“Fix our eyes on Jesus”

Posted Oct 13, 2021

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Daily Scripture

Hebrews 11:39-12:2

39 All these people didn’t receive what was promised, though they were given approval for their faith. 40 God provided something better for us so they wouldn’t be made perfect without us.

12:1 So then, with endurance, let’s also run the race that is laid out in front of us, since we have such a great cloud of witnesses surrounding us. Let’s throw off any extra baggage, get rid of the sin that trips us up, 2 and fix our eyes on Jesus, faith’s pioneer and perfecter. He endured the cross, ignoring the shame, for the sake of the joy that was laid out in front of him, and sat down at the right side of God’s throne.

Reflection Questions

Bob Goff said, “The plan to free yourself is simple: keep your eyes fixed on Jesus.” The writer to the Hebrews cited a historic list of faithful servants of God. Some had fairly happy lives, some met tragic earthly fates. Frederick Buechner said God’s grace says, “Here is the world. Beautiful and terrible things will happen. Don’t be afraid. I am with you. Nothing can ever separate us.”* Hebrews didn’t say, “Fix your eyes on these faith-filled humans.” It called us to “fix our eyes on Jesus,” as they did.

  • Hebrews 12:2, after calling us to “fix our eyes on Jesus, faith’s pioneer and perfecter,” seems to be the only Bible verse which put the words “cross” and “joy” together. It reminded us that God’s gift of inner joy (closely linked to hope as well as recalling what God did in the past) is deeper and more enduring than surface happiness due to cheerful circumstances. What is one habit you could adopt that would help you “fix your eyes on Jesus” every day in every situation?
  • Hebrews 11:39-40 said the faithful listed “didn’t receive what was promised.” They died believing in, and counting on, God’s full promises in eternity. That can be very hard, so the writer called us to run “with endurance.” (We’ll study “patience” in upcoming sermons on the fruit of the Spirit.) When have you had to wait longer than you wished for a divine promise to come true? Are there promises you are still waiting for? What helps you to keep trusting as you wait?


Lord Jesus, when things go well, it’s easy for me to forget that I need you. When things go badly, it’s easy for me to think you’ve abandoned me. Thank you for being with me in both light and dark days. Amen.

* Frederick Buechner, Wishful Thinking: A Seeker’s ABC (Revised and Expanded). HarperSanFrancisco, 1993, p. 39.

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Kari Burgess

Kari Burgess

Kari is a part of Resurrection's ShareChurch team. She is involved with the marketing, guest registration, and volunteer coordination for the conferences we host, and she considers it a joy to serve, using her gifts to help renew God's church. She enjoys running and hiking and loves being a cheerleader for her girls at all of their sporting, music and school events.

Our daughter Savannah, a junior in high school, is in the color guard for the marching band. In August, my husband and I found ourselves at a marching band camp preview where parents got to see what the band had been working on during the previous couple weeks of band camp. We looked forward to seeing the band in action, especially after a year’s hiatus from performing, plus it was an opportunity to meet and hear from the new band director.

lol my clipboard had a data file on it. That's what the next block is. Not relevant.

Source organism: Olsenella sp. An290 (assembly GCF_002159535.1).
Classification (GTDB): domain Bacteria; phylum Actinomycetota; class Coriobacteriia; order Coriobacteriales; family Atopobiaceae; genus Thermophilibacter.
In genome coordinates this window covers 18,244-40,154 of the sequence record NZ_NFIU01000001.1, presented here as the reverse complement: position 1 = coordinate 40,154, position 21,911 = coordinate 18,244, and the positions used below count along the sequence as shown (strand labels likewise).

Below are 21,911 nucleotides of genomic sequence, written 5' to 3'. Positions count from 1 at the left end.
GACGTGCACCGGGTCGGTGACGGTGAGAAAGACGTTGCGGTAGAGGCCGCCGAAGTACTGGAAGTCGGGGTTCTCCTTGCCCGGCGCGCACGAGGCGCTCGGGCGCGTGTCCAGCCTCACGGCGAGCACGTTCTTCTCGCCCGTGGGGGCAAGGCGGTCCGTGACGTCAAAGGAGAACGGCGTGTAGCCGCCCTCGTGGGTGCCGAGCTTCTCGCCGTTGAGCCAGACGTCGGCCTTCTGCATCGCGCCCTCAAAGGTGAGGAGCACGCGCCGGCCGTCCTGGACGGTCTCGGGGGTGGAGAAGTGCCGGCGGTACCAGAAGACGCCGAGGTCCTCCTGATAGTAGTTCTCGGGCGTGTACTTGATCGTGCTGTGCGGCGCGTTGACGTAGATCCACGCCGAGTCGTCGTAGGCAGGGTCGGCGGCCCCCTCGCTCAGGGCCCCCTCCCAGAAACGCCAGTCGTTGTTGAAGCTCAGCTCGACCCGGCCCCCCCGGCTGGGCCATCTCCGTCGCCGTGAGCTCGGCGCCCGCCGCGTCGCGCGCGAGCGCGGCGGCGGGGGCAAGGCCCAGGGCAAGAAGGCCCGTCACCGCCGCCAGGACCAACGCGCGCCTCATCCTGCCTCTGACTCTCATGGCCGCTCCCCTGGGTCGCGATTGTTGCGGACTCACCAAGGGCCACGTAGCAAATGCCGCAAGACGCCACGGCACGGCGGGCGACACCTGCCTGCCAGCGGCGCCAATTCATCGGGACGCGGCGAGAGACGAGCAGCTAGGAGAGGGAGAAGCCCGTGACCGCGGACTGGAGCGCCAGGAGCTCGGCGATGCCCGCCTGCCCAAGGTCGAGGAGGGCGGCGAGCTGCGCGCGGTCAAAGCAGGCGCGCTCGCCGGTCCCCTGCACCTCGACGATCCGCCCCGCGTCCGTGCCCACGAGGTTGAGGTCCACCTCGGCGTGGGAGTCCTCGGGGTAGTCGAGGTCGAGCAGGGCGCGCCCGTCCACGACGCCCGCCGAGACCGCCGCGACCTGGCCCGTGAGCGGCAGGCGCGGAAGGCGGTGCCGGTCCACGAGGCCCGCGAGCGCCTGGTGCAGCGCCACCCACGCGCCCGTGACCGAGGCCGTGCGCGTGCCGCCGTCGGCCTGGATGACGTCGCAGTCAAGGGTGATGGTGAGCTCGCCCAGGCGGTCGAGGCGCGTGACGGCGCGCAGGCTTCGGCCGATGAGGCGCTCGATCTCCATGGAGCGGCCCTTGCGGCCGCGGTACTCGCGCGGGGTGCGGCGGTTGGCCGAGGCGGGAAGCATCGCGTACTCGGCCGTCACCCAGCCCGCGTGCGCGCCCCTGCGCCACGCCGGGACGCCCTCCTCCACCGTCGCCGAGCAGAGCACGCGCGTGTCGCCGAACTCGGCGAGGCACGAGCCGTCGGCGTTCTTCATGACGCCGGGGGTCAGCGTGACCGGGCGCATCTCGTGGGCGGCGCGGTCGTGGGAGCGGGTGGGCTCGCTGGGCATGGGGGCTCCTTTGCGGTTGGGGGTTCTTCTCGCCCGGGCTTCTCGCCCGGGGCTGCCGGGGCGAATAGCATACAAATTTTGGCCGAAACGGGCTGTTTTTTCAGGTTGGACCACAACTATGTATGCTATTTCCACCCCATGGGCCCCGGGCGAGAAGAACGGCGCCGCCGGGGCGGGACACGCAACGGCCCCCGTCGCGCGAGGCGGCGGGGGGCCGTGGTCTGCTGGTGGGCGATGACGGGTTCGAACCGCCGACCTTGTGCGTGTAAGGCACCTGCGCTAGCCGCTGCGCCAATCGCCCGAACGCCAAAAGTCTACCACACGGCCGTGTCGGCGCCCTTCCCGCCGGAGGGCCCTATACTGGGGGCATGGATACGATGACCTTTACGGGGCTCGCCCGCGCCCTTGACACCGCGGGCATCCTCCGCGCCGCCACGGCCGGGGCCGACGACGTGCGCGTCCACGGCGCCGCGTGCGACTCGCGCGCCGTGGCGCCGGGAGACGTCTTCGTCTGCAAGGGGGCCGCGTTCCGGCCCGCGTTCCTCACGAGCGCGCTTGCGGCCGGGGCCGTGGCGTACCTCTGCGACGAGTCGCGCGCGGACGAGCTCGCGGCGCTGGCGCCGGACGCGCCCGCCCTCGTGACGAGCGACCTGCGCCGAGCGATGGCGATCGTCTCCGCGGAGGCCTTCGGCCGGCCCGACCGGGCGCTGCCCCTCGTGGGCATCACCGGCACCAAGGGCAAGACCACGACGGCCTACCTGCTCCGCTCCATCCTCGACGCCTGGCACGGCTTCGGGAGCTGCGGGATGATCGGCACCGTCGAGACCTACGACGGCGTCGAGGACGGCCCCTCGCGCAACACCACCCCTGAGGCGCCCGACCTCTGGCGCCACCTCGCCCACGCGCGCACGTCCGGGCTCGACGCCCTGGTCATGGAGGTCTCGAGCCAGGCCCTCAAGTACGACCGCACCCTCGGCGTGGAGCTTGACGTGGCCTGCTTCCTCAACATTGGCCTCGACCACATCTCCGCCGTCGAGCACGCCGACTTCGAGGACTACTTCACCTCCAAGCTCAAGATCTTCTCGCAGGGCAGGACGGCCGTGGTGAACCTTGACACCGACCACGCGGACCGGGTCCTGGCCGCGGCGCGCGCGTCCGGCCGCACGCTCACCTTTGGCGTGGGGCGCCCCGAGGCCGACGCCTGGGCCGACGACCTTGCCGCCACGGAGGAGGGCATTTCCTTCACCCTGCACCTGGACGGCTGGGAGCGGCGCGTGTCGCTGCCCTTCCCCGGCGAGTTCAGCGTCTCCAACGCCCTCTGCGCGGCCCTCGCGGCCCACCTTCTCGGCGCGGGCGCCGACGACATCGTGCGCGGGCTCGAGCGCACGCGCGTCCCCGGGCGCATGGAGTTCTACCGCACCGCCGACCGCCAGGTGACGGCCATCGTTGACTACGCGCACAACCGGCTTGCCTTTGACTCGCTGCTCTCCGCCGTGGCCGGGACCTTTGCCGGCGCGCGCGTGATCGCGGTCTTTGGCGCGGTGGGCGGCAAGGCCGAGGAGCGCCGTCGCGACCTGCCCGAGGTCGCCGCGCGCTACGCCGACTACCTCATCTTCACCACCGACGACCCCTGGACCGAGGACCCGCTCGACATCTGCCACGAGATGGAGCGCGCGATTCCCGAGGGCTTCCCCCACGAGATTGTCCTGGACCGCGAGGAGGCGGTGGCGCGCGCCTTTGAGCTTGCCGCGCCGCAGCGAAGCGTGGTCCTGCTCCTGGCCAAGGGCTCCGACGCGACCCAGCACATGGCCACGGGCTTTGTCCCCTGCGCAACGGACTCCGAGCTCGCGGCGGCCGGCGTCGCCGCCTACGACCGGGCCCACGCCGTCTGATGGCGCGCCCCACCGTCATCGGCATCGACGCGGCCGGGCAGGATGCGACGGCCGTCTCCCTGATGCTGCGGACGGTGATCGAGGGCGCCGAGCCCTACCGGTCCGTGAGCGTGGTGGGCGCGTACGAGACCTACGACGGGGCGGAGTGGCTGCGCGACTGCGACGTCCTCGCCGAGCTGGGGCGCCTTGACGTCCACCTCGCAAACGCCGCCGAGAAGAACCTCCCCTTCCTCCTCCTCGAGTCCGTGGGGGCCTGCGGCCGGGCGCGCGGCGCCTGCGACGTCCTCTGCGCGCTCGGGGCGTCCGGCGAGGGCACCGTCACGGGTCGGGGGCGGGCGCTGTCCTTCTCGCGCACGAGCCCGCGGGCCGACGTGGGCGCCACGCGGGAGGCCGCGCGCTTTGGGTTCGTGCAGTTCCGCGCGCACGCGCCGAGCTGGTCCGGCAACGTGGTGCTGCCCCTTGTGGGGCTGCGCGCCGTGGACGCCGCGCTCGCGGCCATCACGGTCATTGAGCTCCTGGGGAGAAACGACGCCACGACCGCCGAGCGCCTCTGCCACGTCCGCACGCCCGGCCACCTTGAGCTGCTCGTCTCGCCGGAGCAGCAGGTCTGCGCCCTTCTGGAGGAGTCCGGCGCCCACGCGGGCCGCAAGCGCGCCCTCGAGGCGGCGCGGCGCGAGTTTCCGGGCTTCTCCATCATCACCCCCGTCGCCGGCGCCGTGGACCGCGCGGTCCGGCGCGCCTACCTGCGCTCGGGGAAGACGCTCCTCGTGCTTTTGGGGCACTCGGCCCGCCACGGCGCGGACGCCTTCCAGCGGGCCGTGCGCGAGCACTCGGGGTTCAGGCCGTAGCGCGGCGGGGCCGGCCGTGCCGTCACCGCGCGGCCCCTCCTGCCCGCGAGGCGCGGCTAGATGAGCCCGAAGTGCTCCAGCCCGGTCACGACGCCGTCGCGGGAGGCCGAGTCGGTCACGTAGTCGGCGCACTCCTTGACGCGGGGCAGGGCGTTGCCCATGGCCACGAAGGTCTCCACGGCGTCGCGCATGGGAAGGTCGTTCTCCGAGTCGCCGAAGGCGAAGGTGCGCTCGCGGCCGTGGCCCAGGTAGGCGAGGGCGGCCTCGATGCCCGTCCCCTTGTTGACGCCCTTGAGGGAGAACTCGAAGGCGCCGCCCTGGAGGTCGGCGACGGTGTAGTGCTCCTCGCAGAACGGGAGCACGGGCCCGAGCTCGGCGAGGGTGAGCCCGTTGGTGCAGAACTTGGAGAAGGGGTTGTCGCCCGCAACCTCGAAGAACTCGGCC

We watched, keeping a close eye on Savannah marching and turning and tossing the flag. She looked great out there. With 19 years of experience sitting in the audience and on the sidelines for all of our girls’ activities, we loved watching her.

When they finished, the band director said something like this: “Okay. Now, we’re going to do the same performance again. This time, don’t focus on watching your own child, watch the performance as a whole.”

What a gift! He knew as parents our eyes would understandably be fixed on our own child. But he didn’t want us to miss out on the overall performance – seeing how the movements were taking shape, listening to the music and gaining an understanding of the overall effect. It was an entirely different experience!

That was likely the only time we’ll have the opportunity to watch the performance twice in a row. But the impact of the exercise was lasting for us. Now when we’re at a football game or a band competition, we keep an eye on Savannah, but we also remember to step back and take in the big picture. And, while we’re joyful for her individual achievement, we’re able to derive more joy from the band’s group effort and performance.

In this weekend’s message, Bob Goff reminded us to keep our eyes fixed on Jesus. Sounds simple enough, but it is all too easy to get distracted or fixated on the wrong things. It is important to broaden our view and see the big picture – the eternal picture – to help us through the difficulties and tragedies in our lives and to counterbalance our inwardly focused nature.

It's easy to get bogged down in the weight of this world – sin, negative thinking, stress, relationship struggles, grief… any number of things. Fixing our eyes on Jesus helps us remember the bigger picture: God is always with us, and nothing can separate us.

Fixing our eyes on Jesus helps us remember what we are called to do as Christians and helps us go forward doing that good work with joy.

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